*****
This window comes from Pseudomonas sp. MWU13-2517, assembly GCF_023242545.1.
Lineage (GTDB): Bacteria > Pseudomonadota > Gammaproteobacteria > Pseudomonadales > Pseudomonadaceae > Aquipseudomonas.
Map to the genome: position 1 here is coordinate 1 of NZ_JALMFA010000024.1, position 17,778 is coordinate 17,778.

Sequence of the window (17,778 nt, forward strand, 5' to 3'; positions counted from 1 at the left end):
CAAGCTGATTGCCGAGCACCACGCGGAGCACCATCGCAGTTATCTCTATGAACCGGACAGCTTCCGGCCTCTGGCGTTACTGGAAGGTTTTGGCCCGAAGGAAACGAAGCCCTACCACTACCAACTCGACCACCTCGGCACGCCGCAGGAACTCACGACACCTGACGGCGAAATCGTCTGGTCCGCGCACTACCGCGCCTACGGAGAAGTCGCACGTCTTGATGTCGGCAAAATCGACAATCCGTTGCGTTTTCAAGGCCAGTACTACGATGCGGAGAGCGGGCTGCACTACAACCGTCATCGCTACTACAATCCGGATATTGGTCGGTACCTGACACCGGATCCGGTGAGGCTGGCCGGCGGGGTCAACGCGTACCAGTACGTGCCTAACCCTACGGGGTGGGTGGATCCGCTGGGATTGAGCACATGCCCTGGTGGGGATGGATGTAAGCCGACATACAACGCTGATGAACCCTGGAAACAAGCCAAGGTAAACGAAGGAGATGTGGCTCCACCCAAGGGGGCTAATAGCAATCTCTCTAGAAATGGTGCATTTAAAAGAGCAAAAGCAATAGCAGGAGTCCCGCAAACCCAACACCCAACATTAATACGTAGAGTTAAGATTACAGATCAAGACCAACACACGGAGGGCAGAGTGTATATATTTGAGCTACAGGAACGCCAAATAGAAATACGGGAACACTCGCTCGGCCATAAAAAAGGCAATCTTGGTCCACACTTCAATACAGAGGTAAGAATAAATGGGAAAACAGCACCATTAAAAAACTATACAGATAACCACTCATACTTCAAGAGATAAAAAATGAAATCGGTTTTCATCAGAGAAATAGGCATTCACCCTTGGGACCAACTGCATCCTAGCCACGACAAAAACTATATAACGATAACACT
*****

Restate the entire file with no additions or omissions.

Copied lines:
This window comes from Pseudomonas sp. MWU13-2517, assembly GCF_023242545.1.
Lineage (GTDB): Bacteria > Pseudomonadota > Gammaproteobacteria > Pseudomonadales > Pseudomonadaceae > Aquipseudomonas.
Map to the genome: position 1 here is coordinate 1 of NZ_JALMFA010000024.1, position 17,778 is coordinate 17,778.

Sequence of the window (17,778 nt, forward strand, 5' to 3'; positions counted from 1 at the left end):
CAAGCTGATTGCCGAGCACCACGCGGAGCACCATCGCAGTTATCTCTATGAACCGGACAGCTTCCGGCCTCTGGCGTTACTGGAAGGTTTTGGCCCGAAGGAAACGAAGCCCTACCACTACCAACTCGACCACCTCGGCACGCCGCAGGAACTCACGACACCTGACGGCGAAATCGTCTGGTCCGCGCACTACCGCGCCTACGGAGAAGTCGCACGTCTTGATGTCGGCAAAATCGACAATCCGTTGCGTTTTCAAGGCCAGTACTACGATGCGGAGAGCGGGCTGCACTACAACCGTCATCGCTACTACAATCCGGATATTGGTCGGTACCTGACACCGGATCCGGTGAGGCTGGCCGGCGGGGTCAACGCGTACCAGTACGTGCCTAACCCTACGGGGTGGGTGGATCCGCTGGGATTGAGCACATGCCCTGGTGGGGATGGATGTAAGCCGACATACAACGCTGATGAACCCTGGAAACAAGCCAAGGTAAACGAAGGAGATGTGGCTCCACCCAAGGGGGCTAATAGCAATCTCTCTAGAAATGGTGCATTTAAAAGAGCAAAAGCAATAGCAGGAGTCCCGCAAACCCAACACCCAACATTAATACGTAGAGTTAAGATTACAGATCAAGACCAACACACGGAGGGCAGAGTGTATATATTTGAGCTACAGGAACGCCAAATAGAAATACGGGAACACTCGCTCGGCCATAAAAAAGGCAATCTTGGTCCACACTTCAATACAGAGGTAAGAATAAATGGGAAAACAGCACCATTAAAAAACTATACAGATAACCACTCATACTTCAAGAGATAAAAAATGAAATCGGTTTTCATCAGAGAAATAGGCATTCACCCTTGGGACCAACTGCATCCTAGCCACGACAAAAACTATATAACGATAACACT